Microsoft has confirmed its plan to bring Call of Duty to Xbox Game Pass should it successfully acquire Activision Blizzard, but UK regulators think it could do more harm than good.
Speaking about Microsoft’s proposed acquisition of Activision Blizzard in a blog post (opens in new tab), Xbox boss Phil Spencer clarified the tech giant’s ambitions. He said Microsoft wants to put Activison’s major gaming series on Xbox Game Pass, pitching the move as a win for players.
“We intend to make Activision Blizzard’s much-loved library of games – including Overwatch, Diablo and Call of Duty – available in Game Pass and to grow those gaming communities,” said Spencer. “By delivering even more value to players, we hope to continue growing Game Pass, extending its appeal to mobile phones and any connected device.”
Microsoft had committed to bringing “as many Activision Blizzard games as [it could]” to Game Pass in its initial acquisition announcement (opens in new tab). Spencer’s statement confirms the scope of that idea, and goes further to suggest that bringing Activision’s games into the Game Pass ecosystem will improve player choice.
“Subscription services like Game Pass make gaming more affordable and help players from all over the world find their next favorite game,” said Spencer. “Game Pass empowers developers to bring more games to more players, not fewer.”
He also reiterated Microsoft’s commitment “to making the same version of Call of Duty available on PlayStation on the same day the game launches elsewhere”. Fans have worried that Microsoft will make the series exclusive to Xbox consoles, as it did with Starfield after acquiring Bethesda last year.
But Spencer doesn’t specify whether other, less commercially important Activation games will receive the same cross-platform treatment. While Diablo, Overwatch, and other IPs could be made available on Xbox Game Pass, that doesn’t preclude the possibility they’ll be kept off PlayStation consoles.
A hard sell
Call of Duty’s potential move to Game Pass has stirred much excitement among fans of the FPS series. Should it go ahead, subscribers would be able to dip into the mammoth franchise at their leisure, and possibly play each new entry in the series at launch, on Game Pass, at no extra cost.
But Spencer’s comments about improving player choice follow a report (opens in new tab) by the UK’s Competition and Markets Authority (CMA) – a state body responsible for regulating markets – that raises serious concerns. It suggests the buyout could be detrimental to the industry and consumers.
“The CMA is concerned that having full control over this powerful catalog, especially in light of Microsoft’s already strong position in gaming consoles, operating systems, and cloud infrastructure, could result in Microsoft harming consumers by impairing Sony’s – Microsoft’s closest gaming rival – ability to compete.”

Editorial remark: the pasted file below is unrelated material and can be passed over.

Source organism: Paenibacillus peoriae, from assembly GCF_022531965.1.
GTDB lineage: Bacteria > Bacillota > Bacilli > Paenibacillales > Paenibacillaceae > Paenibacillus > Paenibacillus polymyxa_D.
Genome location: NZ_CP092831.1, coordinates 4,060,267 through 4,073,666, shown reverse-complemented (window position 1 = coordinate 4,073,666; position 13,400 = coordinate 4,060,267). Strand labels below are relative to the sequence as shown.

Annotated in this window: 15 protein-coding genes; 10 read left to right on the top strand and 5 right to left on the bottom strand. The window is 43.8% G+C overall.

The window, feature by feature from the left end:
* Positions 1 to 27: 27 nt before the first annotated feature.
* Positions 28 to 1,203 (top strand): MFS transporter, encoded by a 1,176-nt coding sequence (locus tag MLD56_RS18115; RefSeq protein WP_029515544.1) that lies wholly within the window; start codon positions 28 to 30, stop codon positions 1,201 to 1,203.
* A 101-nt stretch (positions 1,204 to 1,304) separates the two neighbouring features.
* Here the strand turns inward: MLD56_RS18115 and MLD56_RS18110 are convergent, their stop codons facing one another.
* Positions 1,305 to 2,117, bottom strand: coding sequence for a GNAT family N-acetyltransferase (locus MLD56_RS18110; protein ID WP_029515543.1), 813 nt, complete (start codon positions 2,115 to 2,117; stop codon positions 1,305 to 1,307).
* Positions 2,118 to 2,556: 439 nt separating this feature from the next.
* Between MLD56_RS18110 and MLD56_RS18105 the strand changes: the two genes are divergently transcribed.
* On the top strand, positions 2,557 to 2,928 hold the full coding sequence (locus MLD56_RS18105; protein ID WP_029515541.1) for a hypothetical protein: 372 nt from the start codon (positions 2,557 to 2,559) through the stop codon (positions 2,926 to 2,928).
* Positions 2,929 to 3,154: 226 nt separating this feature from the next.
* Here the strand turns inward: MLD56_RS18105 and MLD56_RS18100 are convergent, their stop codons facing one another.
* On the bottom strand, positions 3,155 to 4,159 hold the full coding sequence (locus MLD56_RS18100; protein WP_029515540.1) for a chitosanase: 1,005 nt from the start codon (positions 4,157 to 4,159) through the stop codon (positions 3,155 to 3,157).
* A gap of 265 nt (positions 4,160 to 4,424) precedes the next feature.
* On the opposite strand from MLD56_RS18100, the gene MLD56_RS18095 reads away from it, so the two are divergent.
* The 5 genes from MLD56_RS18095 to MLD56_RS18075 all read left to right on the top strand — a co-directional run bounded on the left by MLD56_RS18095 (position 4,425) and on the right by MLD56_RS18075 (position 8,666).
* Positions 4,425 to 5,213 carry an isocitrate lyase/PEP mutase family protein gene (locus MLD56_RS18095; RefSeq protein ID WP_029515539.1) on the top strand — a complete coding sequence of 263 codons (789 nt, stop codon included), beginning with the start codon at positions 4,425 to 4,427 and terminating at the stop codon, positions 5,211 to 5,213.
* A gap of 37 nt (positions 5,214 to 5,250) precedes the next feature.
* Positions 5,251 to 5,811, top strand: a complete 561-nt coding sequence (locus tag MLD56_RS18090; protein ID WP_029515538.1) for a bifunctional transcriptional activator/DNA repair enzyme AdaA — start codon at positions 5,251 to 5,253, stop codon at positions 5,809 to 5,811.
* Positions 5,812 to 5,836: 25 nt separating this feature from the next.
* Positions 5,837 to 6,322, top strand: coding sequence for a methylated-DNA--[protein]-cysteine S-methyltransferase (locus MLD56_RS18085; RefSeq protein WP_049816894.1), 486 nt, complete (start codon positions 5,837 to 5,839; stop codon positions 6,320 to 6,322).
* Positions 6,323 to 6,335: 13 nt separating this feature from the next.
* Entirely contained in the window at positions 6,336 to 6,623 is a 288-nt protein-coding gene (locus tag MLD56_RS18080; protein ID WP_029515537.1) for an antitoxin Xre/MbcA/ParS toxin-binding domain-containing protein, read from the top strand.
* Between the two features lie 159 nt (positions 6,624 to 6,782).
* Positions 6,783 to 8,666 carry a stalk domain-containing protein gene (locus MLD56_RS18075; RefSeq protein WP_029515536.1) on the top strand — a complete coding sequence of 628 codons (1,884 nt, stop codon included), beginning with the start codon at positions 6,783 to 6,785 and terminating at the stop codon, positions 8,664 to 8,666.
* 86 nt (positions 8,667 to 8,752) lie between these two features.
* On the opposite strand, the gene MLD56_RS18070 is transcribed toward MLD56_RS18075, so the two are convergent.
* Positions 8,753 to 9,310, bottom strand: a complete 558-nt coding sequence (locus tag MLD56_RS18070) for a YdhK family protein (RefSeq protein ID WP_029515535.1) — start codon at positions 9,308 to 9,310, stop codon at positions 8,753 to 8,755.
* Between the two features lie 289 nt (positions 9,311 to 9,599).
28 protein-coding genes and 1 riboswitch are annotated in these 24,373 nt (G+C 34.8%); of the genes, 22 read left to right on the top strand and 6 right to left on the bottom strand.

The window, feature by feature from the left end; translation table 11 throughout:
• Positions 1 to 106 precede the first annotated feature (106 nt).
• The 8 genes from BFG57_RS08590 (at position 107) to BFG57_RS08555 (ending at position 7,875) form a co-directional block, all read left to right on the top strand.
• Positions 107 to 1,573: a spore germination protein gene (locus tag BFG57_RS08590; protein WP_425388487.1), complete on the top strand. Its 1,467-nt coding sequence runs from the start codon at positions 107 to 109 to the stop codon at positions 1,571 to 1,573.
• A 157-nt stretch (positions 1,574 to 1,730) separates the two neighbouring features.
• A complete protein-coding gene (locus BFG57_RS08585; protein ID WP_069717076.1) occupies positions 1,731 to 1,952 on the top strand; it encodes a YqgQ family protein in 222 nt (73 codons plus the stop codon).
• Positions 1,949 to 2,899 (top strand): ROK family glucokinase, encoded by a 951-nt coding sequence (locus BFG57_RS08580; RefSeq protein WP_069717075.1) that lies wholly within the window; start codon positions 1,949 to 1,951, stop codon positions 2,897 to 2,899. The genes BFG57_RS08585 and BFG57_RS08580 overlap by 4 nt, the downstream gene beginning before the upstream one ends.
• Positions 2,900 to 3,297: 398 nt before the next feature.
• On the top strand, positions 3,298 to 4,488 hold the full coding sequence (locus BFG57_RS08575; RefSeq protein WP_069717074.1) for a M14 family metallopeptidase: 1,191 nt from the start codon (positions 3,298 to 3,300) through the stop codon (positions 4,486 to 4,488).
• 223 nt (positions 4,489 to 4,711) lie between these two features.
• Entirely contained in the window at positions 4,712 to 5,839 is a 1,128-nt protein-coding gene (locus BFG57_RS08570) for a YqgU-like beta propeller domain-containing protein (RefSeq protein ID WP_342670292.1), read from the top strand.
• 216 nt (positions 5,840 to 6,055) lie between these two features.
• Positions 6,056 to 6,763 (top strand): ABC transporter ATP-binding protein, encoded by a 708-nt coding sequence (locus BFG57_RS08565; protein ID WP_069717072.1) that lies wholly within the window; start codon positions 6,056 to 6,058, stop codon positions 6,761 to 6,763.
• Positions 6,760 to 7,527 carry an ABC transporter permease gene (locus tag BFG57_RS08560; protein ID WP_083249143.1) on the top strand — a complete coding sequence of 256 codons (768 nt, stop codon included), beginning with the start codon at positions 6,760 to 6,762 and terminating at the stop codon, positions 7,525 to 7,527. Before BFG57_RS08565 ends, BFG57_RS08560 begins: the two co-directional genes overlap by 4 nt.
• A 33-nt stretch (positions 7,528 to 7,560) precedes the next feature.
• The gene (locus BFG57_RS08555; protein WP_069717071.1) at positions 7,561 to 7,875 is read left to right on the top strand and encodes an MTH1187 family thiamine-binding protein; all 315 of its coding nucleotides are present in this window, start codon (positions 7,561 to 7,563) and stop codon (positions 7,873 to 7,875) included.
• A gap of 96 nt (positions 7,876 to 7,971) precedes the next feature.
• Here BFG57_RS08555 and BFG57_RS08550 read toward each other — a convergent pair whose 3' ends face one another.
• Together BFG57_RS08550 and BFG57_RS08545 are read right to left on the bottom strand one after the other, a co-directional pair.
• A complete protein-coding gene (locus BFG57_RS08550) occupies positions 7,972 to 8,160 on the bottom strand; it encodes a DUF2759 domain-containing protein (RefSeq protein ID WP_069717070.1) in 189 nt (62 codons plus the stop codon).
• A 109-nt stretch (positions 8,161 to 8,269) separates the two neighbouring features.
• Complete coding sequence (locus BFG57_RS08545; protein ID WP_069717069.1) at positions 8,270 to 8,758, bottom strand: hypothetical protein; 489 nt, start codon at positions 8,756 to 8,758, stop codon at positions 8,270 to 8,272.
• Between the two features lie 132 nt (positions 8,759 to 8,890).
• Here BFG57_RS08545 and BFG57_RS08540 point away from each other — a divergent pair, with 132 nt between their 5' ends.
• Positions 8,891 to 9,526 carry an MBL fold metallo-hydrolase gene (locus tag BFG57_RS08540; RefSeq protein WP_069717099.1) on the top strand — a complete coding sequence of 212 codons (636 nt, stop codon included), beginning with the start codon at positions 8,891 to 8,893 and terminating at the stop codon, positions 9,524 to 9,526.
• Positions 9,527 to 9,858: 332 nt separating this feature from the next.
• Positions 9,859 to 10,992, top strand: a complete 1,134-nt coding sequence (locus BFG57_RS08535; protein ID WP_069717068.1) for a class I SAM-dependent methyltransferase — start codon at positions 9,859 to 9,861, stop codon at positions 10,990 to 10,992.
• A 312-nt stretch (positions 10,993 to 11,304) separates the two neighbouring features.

The merger is particularly worrying, it said, in light of Microsoft’s impressive reach across the gaming and tech industries. The company already has a major stake in the console gaming market with the Xbox Series X|S and Xbox One, a firm grip of the nascent gaming streaming field through Xbox Cloud Gaming, and dominates PC operating systems with Windows 10 and 11.
That combination of assets gives Microsoft a major advantage over potential rivals – especially in the streaming space. It can stream games to Windows PCs without having to pay expensive licensing fees, design new games and services using its existing heavyweight studios, and take advantage of the huge playerbase already locked into the Xbox console ecosystem. It reckons Microsoft has “an unparalleled advantage over current and potential cloud gaming service providers”.
“This could result in increased concentration in cloud gaming services or the market ‘tipping’ to Microsoft, and ultimately deny consumers the benefits of competition between new and emerging providers vying to succeed in cloud gaming,” the CMA said.
Despite Microsoft’s assurances, the regulator also raised concerns over Call of Duty’s Xbox exclusivity. While Microsoft might choose to keep the series cross-platform, it could impose other, more subtle access restrictions on other systems. Microsoft could well delay the release of Call of Duty content on PlayStation consoles, or impose higher pricing structures for games sold on Sony’s systems. That’ll hurt Sony’s profit margins, but is also bad news for PlayStation players who don’t want to buy into the Xbox ecosystem.
That’s to say nothing of the other major Activision Blizzard games Microsoft stands to acquire. Overwatch 2 will be free to play, and is set to launch on October 4 across Xbox Series X|S, Xbox One, PS5, PS4, Nintendo Switch, and PC. While Spencer says it would move over to Game Pass, it’s unclear what that would really mean for an existing multi-platform game.
It could be a while yet before the deal is finalized and those kinks are worked out. The CMA will begin a fresh “in-depth Phase 2 investigation” off the back of its findings, while regulators in the US and other countries are yet to release any assessment, let alone give the deal their approval.